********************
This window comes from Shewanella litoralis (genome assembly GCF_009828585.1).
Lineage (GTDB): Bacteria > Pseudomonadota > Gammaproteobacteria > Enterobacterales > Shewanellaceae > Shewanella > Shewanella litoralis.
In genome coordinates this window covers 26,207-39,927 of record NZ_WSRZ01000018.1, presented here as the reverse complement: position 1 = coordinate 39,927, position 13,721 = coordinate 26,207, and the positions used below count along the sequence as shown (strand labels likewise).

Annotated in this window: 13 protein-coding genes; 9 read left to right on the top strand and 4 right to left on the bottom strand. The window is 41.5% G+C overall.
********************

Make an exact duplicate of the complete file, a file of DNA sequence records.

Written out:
This window comes from Shewanella litoralis (genome assembly GCF_009828585.1).
Lineage (GTDB): Bacteria > Pseudomonadota > Gammaproteobacteria > Enterobacterales > Shewanellaceae > Shewanella > Shewanella litoralis.
In genome coordinates this window covers 26,207-39,927 of record NZ_WSRZ01000018.1, presented here as the reverse complement: position 1 = coordinate 39,927, position 13,721 = coordinate 26,207, and the positions used below count along the sequence as shown (strand labels likewise).

Annotated in this window: 13 protein-coding genes; 9 read left to right on the top strand and 4 right to left on the bottom strand. The window is 41.5% G+C overall.